Right wingers love to talk about being fiscally conservative, but what they are really concerned about is avoiding taxes regardless of what needs to be spent to maintain the infrastructure of this country. They are even willing to look past wasteful spending by Republicans as long as they borrow the money instead of increasing taxes. Bob Herbert points out how the Republicans are the party of the free lunch:
The Republican Party is not simply the “just-say-no” party. It’s also a shameless advocate of the free lunch. Ronald Reagan famously told us he could jack up defense spending, cut taxes and balance the federal budget all at the same time.
George W. Bush put two big wars on a credit card. And now we have the perennially clownish Newt Gingrich, in an embarrassing rant against President Obama, assuring the deluded G.O.P. faithful that, yes, the party can indeed bring down the federal deficit while cutting taxes.
The Great Recession and the debacles in Iraq and Afghanistan have not been savage enough to reintroduce the G.O.P. to reality.
The right wing noise machine does a tremendous job of shielding their followers from the reality as they are oblivious to the fact that the deficit is primarily the fault of George Bush, not Barack Obama–who has a far record for cutting spending than the Republicans. Many also falsely believe that Obama raised their taxes when he actually cut their taxes.
The right wing puts a tremendous amount of money into paying people to spread the party line, often in the guise of “think tanks.” There are some organizations which do try to counter right wing misinformation. Herbert devotes a large portion of his column to reporting on an organization which I have not heard much about, but perhaps should look into further:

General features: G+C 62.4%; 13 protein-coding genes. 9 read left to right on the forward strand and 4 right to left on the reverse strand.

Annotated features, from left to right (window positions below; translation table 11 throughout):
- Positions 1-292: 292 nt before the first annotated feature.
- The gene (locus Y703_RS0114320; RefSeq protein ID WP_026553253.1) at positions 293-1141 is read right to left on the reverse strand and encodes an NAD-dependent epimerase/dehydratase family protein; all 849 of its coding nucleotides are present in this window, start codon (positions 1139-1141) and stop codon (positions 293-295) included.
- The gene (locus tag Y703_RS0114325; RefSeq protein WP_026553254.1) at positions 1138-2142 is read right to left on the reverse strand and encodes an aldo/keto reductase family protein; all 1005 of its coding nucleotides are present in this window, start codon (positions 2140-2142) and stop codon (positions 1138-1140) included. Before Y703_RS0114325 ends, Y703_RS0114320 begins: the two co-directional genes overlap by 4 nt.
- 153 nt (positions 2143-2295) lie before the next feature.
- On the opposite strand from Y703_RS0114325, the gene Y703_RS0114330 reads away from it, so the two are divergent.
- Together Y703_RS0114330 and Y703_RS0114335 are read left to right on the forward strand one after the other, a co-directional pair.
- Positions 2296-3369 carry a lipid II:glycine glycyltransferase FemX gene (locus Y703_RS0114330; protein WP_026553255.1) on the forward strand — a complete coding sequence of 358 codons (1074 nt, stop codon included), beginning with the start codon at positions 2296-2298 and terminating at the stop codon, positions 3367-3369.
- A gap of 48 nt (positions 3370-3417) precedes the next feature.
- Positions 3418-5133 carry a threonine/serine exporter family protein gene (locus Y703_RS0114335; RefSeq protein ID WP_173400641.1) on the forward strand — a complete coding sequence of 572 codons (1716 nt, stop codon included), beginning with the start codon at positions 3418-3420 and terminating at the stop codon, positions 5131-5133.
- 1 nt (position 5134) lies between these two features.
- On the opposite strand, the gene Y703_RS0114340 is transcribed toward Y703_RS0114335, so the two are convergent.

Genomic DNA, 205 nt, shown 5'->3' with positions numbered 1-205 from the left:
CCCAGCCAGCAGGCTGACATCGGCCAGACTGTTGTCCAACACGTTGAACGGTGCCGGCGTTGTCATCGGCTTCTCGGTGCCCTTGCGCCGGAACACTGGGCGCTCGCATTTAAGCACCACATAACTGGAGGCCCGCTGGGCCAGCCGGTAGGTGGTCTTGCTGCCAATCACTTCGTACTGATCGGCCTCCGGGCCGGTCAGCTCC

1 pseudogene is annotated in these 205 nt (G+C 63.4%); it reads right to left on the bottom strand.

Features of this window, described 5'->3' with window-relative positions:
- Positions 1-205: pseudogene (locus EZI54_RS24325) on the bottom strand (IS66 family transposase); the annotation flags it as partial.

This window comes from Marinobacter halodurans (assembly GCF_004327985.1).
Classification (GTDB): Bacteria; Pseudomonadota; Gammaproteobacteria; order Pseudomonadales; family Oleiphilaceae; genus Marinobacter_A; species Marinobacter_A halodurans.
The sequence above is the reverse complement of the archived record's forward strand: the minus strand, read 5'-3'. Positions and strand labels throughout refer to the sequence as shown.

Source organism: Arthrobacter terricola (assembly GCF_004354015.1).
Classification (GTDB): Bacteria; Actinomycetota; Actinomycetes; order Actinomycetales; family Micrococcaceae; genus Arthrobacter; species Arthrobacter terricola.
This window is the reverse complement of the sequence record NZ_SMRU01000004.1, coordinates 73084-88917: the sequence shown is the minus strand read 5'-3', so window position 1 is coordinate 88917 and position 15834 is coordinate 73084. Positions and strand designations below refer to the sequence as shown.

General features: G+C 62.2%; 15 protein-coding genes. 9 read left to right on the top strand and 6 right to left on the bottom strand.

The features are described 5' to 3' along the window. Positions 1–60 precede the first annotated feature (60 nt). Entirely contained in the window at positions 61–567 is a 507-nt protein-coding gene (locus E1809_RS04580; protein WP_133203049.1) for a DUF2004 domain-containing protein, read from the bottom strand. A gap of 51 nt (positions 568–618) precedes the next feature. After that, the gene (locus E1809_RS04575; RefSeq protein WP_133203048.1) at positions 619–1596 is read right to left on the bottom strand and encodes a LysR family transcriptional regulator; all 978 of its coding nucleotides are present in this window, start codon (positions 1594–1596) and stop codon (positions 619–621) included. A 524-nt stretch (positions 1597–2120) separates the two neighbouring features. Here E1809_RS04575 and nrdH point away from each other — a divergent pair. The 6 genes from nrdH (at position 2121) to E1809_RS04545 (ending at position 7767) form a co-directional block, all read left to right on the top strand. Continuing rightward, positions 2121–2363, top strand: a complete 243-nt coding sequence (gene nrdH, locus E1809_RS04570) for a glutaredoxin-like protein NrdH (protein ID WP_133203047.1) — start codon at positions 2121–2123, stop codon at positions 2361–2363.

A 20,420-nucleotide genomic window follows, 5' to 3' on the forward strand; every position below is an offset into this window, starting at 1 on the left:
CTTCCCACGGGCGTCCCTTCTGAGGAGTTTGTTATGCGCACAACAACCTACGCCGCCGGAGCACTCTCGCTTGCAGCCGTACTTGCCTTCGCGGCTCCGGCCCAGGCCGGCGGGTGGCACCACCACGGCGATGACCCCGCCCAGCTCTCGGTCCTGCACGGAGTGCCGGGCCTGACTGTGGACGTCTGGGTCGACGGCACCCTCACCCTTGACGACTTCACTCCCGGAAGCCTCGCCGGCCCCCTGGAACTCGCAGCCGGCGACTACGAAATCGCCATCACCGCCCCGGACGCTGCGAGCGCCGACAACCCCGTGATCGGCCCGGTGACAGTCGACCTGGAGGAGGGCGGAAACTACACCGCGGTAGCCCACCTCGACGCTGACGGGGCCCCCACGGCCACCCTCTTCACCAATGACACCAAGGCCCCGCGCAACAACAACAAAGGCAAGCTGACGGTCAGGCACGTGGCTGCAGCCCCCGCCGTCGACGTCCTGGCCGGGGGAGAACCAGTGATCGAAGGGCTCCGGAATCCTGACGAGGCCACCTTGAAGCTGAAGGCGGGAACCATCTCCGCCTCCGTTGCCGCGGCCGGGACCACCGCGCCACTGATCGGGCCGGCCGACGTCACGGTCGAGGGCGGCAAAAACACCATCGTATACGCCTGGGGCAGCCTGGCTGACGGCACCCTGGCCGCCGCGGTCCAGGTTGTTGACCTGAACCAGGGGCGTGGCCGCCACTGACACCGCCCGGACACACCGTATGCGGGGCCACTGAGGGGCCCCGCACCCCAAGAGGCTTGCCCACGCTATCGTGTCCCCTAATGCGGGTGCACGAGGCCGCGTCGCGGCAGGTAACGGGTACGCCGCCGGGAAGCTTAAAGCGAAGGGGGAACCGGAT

The liberal or progressive community was slow to counter the remarkable effectiveness of this intellectual offensive from the right. But during the 1990s and into the early-2000s, that began to change. And one of the progressive organizations that has done a really good job (but has never been particularly well known) is about to celebrate its 10th anniversary.
Demos, headquartered in New York City, grew out of a series of meetings of scholars, activists, journalists and elected officials who were concerned about the ever-increasing influence of the right on public policy. “The thinking was that there should be more moderate, liberal and left-of-center voices,” said Miles Rapoport, the group’s president. The group was formed in 2000, a year that would later see the disputed election that gave the presidency to Mr. Bush.
One of the problems with making taxes even more unpopular than they would naturally be is that this makes it difficult to raise money on necessary infrastructure. Conservatives often see themselves as succeeding purely based upon their own efforts without acknowledging the necessary infrastructure which makes economic success possible. Last night Kos was joking on Twitter:
Why do teabagger use gov’t created internet? They should stick to private one. What was it called? Oh yeah. AOL. How’d that work out?
You government hating cons, gotta stick with (old school) AOL, Prodigy, or Compuserve. Otherwise, you’re a hypocrite.
Of course conservatives will continue to use the government created internet and go along with all the government programs which help them, or which they desire such as the Iraq war, as long as they think they can get away with getting a free lunch.